Paying the cost of the crisis

The news earlier this month that Greeks, acting on fears the country might exit the euro, transferred 30 billion euros to foreign banks, many of them in Switzerland, would have left most people in the debt-ridden country perplexed. It is a year since Greece signed a deal with the European Union and the International Monetary Fund to receive a 110-billion-euro bailout to prevent bankruptcy. That agreement came with strict terms and over the last 12 months the government in Athens has imposed the kind of austerity measures that make it difficult for Greeks to imagine that some of their countrymen might have enough spare cash to deposit in Swiss bank accounts.

One of the key features of the loan agreement has been repeated tax increases. Value added tax (VAT) has gone up several times since last year, income tax has been adjusted, duties on alcohol, fuel and tobacco products have been hiked and the tax on pensions has been increased. As a result, Greece now has the third-highest VAT rate in the EU, the second-highest duty on petrol and the third-highest social security contributions in the 27-nation bloc.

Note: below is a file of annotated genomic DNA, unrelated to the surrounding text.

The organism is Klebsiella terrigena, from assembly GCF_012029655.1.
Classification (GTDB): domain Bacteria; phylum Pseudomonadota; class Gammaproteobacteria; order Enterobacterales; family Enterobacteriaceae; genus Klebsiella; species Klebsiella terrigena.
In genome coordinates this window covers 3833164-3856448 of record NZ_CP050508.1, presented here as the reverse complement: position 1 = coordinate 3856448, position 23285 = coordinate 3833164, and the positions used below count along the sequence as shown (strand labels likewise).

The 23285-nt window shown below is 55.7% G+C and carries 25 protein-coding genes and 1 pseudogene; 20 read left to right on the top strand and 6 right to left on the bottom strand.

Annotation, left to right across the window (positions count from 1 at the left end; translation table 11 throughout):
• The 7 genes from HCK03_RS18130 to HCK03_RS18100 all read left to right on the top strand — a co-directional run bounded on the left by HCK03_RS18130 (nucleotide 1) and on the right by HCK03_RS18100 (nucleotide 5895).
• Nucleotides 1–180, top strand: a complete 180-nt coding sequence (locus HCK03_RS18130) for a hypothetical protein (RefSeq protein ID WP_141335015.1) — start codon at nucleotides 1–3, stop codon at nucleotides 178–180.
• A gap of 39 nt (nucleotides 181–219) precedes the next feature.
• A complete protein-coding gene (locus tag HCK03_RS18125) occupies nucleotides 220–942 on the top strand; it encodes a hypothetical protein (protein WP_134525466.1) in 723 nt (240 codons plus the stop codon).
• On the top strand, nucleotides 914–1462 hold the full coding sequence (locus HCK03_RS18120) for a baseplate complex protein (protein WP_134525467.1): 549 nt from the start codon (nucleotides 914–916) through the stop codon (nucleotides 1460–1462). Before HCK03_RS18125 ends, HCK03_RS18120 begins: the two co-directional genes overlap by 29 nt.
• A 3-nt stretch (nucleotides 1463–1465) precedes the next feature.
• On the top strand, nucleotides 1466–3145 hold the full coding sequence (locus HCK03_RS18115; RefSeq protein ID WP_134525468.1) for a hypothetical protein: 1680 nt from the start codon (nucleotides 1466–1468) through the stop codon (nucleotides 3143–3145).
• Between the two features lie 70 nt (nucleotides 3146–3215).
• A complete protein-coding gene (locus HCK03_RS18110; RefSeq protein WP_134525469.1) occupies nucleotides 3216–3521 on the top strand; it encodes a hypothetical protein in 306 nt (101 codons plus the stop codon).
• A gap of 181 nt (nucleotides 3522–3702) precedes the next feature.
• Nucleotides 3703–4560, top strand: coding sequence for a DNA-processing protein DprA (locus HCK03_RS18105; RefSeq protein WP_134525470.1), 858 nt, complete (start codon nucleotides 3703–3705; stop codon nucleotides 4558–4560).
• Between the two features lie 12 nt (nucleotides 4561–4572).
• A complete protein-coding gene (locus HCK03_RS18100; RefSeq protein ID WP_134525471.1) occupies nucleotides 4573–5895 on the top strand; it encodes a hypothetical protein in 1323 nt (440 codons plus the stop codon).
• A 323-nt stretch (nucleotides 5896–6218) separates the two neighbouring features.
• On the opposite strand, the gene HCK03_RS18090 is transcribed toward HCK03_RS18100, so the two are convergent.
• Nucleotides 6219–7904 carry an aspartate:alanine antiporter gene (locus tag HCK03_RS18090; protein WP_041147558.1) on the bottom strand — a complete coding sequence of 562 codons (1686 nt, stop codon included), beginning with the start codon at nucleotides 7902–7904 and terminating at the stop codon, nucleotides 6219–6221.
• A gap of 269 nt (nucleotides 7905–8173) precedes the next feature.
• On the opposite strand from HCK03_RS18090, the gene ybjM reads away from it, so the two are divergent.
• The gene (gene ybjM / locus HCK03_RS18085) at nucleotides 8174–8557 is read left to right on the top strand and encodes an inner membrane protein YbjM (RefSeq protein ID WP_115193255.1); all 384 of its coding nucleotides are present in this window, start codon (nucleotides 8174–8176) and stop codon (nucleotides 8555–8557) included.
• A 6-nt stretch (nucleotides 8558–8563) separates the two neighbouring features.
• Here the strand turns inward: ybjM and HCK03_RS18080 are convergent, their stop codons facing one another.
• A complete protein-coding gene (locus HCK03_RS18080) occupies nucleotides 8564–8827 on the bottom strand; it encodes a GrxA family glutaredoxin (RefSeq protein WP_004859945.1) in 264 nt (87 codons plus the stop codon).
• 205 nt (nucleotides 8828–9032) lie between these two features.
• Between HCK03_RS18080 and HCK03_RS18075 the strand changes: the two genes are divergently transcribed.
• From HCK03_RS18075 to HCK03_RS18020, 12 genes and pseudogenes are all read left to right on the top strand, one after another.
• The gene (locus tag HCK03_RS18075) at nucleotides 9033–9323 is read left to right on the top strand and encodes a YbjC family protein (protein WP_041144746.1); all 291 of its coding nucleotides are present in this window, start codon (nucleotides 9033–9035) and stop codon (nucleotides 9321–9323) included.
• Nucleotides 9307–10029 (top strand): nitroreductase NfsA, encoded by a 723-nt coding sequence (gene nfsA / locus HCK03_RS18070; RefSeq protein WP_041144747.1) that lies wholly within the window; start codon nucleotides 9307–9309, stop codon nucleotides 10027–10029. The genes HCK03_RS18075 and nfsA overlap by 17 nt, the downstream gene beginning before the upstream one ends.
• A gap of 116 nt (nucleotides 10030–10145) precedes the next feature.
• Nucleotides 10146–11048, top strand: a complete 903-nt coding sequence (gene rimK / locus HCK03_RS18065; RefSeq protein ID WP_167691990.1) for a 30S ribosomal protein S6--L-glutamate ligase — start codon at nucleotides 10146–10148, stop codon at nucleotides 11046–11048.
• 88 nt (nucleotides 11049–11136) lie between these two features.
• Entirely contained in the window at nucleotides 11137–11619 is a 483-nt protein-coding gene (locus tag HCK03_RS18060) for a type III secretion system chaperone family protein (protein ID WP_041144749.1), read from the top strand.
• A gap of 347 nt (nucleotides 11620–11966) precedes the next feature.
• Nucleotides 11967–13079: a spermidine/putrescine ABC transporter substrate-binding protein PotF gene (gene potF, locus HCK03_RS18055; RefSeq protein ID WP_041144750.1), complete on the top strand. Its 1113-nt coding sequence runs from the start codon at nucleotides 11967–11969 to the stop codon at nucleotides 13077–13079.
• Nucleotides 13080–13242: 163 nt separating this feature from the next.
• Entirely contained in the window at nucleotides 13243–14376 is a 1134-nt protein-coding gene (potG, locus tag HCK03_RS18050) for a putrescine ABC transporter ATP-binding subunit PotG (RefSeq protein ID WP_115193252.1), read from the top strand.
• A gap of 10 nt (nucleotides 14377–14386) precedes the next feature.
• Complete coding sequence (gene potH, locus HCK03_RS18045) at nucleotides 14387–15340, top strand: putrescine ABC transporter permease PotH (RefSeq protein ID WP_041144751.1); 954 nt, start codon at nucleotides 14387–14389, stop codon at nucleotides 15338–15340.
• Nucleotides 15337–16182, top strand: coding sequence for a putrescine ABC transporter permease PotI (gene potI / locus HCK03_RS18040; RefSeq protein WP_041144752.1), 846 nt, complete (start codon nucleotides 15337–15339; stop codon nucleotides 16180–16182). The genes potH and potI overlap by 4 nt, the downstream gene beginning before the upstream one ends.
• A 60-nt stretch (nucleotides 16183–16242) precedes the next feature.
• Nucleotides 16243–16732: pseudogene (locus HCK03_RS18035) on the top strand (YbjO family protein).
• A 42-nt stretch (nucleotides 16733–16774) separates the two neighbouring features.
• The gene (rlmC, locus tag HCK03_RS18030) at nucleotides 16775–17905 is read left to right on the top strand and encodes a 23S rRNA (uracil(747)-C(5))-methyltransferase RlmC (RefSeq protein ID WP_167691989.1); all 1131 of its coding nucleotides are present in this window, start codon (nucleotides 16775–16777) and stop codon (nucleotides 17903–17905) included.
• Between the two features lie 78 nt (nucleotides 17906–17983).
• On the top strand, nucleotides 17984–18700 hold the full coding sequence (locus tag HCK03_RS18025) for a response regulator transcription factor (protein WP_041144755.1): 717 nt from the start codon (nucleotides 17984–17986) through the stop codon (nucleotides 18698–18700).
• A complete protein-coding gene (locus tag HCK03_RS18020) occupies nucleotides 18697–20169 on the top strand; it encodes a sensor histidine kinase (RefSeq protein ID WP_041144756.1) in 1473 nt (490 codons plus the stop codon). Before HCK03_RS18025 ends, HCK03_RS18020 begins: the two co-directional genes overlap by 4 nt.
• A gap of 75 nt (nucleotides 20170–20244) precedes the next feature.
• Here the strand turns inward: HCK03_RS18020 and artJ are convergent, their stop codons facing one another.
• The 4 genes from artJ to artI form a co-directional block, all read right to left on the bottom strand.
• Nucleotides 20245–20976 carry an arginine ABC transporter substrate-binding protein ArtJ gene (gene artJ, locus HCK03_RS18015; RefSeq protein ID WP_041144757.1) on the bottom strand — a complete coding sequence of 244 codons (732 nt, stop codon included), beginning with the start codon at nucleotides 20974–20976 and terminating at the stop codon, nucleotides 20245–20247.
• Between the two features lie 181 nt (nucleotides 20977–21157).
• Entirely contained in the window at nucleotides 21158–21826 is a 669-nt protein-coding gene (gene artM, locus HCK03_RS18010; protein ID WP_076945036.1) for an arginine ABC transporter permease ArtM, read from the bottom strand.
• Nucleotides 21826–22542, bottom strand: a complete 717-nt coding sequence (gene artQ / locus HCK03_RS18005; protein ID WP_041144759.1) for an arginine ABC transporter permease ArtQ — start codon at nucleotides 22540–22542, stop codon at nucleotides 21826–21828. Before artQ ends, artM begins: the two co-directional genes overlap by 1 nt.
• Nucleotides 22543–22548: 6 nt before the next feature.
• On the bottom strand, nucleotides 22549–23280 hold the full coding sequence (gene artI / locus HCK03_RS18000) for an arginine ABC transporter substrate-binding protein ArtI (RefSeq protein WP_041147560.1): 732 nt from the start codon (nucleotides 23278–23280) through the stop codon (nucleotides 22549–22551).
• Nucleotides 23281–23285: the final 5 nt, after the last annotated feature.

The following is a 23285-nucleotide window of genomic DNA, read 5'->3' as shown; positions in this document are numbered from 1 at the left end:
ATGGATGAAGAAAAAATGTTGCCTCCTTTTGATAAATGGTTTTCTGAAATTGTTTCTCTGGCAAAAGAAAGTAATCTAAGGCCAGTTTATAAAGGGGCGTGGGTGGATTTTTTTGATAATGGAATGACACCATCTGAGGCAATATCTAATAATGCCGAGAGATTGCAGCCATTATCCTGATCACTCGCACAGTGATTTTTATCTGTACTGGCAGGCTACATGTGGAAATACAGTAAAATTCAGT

The impact of these tax rises at a time when civil servants, who make up more than a fifth of the workforce, have had their salaries slashed by about 20 percent and more people in the private sector are losing their jobs has been significant. Greeks have suddenly reined in their spending and this is having a major impact on the economy. Retail trade was down more than 12 percent in 2010, leading to an estimated 65,000 shops closing down. Job security, meanwhile, is fast becoming a luxury. Unemployment rose to 15.9 percent in February, the highest in well over a decade.

A poll for Kathimerini newspaper this week indicated that 62 percent of Greeks believe the EU-IMF loan agreement has harmed the country and 75 percent think the IMF’s presence in Greece has had a negative effect. It is not surprising, therefore, that Prime Minister George Papandreou is having difficulty convincing the leaders of the opposition parties to agree on the next set of measures. A meeting on Friday between Papandreou and the opposition leaders ended without the cross-party agreement that EU Economic and Monetary Affairs Commissioner Olli Rehn had wanted.

Papandreou’s government has to save an extra 6 billion euros through spending cuts and taxes this year in order to please the EU and the IMF, which have been threatening not to release the 12-billion-euro June instalment of Greece’s loan package. Apart from convincing Parliament to vote for these measures, Papandreou also has to keep voters on his side. But Greeks are increasingly sceptical about the direction their country is going in and 53 percent feel that the government should renegotiate the country’s debt with its lenders. Six months ago, this figure was just 40 percent.